Fifty Shades of pathetic excuse-making

Just days after the film’s release, an alleged assailant in Chicago cited ‘Fifty Shades’ as inspiration. But that’s no one’s fault but his.

Film Title: Fifty Shades of Grey

Mohammad Hossain, a 19-year-old student at the University of Illinois at Chicago, was charged on Monday of sexual assault of a fellow student. The allegations, repeated below from the Chicago Tribune, are brutal and demand a trigger warning; his reasoning is brutal in a totally different way.

Once inside his dorm, in the 900 block of West Harrison Street, Hossain allegedly asked the woman to remove her clothing and she did, keeping on her bra and underwear, Karr said. He then bound her hands above her head and to a bed with a belt, used another belt to bind her legs and stuffed a necktie into her mouth, Karr said.

Hossain used a knit cap to cover the woman’s eyes, Karr said, and removed the woman’s bra and underwear. He then began striking the woman with a belt. After hitting her several times, the woman told Hossain he was hurting her, told him to stop “and began shaking her head and crying,” said Karr.

Hossain continued striking the woman—including with his fists, according to an arrest report—and she managed to get one arm, and then another, free. But he then held her arms behind her back and sexually assaulted her as she continued to plead for him to stop, according to Karr.

So what does Hossain, who allegedly confessed to the assault to campus police, say he was inspired by? Why, Fifty Shades of Grey, of course, the film adaptation of which came out on Feb. 14 to record-breaking box-office numbers.

This is, of course, just the first of what will invariably be a new and pathetic excuse for those who assault women. It’s not new for the Fifty Shades phenomenon, though; before he took the post down in a hail of criticism—and, inevitably, criminal charges—disgraced CBC radio host Jian Ghomeshi cited Fifty Shades as an example of his affection for BDSM. (Many of us bought it, because mainstream understanding of BDSM remains limited, until we learned that the attacked women did not consent.) Future uses of this excuse will, one hopes, be smacked down formally now with judicial might (likewise, one hopes, of the lawyer’s improbable claim that Hossain could not have done these things because of his extracurricular achievements, as if doing triathlons precludes assault). This seems likely; as the Tribune reported, Adam Bourgeois Jr. set Hossain’s bail at a hefty half a million dollars.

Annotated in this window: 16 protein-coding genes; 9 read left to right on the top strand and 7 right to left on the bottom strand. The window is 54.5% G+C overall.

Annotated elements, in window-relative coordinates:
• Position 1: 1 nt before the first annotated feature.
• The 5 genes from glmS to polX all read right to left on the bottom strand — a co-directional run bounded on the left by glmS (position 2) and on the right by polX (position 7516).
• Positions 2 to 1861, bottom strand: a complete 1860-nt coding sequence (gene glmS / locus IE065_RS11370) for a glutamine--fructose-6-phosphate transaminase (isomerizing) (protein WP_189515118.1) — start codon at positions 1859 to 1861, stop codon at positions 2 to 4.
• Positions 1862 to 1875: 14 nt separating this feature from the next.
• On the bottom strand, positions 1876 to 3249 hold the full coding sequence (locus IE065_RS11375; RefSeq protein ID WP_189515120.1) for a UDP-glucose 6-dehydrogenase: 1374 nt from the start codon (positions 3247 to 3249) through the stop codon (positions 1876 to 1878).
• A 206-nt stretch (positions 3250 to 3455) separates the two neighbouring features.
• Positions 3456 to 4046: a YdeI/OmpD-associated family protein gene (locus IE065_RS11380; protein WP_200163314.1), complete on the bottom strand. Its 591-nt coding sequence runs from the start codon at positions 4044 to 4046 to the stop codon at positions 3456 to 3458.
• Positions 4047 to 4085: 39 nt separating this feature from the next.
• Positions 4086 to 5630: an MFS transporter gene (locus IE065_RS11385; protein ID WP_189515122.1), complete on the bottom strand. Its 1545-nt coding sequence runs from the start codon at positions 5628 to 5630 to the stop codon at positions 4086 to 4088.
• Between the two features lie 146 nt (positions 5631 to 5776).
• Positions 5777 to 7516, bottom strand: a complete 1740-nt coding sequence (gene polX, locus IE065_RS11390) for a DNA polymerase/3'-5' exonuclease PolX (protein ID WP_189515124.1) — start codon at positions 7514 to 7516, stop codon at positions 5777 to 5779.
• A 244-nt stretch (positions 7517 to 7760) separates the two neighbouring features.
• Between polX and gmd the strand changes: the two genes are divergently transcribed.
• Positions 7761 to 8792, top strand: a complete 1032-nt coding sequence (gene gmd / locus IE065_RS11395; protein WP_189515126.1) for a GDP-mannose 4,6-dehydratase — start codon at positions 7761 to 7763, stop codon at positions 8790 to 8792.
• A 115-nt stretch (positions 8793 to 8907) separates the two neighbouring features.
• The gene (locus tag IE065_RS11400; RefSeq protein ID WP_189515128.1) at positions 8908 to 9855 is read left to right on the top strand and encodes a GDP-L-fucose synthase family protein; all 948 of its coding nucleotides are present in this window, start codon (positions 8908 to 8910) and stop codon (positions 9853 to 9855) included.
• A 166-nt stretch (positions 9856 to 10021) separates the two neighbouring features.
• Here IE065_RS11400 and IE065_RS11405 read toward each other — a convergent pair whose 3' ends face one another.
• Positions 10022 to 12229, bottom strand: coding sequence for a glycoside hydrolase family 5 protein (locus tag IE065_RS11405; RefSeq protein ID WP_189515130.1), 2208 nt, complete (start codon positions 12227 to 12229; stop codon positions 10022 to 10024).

Related: Project 97: A yearlong conversation about sexual assault and harassment

But credit where credit is due: As a film, Fifty Shades of Grey doesn’t do a whole lot right. It is a slow, swampy, boring mess with joyless characters and zero narrative propulsion. But one thing it does do right—again and again, throughout the film—is harp on how important consent is. Initially, Christian Grey refuses to even touch Anastasia Steele before she signs an elaborate waiver; much of the film’s dramatic tension (or, at least, what it believes to qualify as dramatic tension) is over the wrangling of a checklist of things that Anastasia would be willing to try. Even in the film’s climactic scene, a boiling-over sex act is only performed after Anastasia demands it, and a hesitant Christian repeatedly asks if she’s sure.

Popular media has long been ballast for those who believe that the things seen on screens transfer without mediation into people’s daily lives. Such was the outrage over Hannibal, which sparked fears of cannibalism; such was the fear over video games, which raised concerns of shooting massacres.

But even insinuating that Fifty Shades of Grey inspired this attack is fear-mongering. It would be as if a suspect in a hit-and-run claimed he was inspired by the Transformers franchise, because he was sure his car would turn into a robot before it hit the pedestrian. Let’s not do the film the disservice of claiming this was inspired by it, when his first mistake—before allegedly committing a far more horrible one—was in completely misreading a movie.

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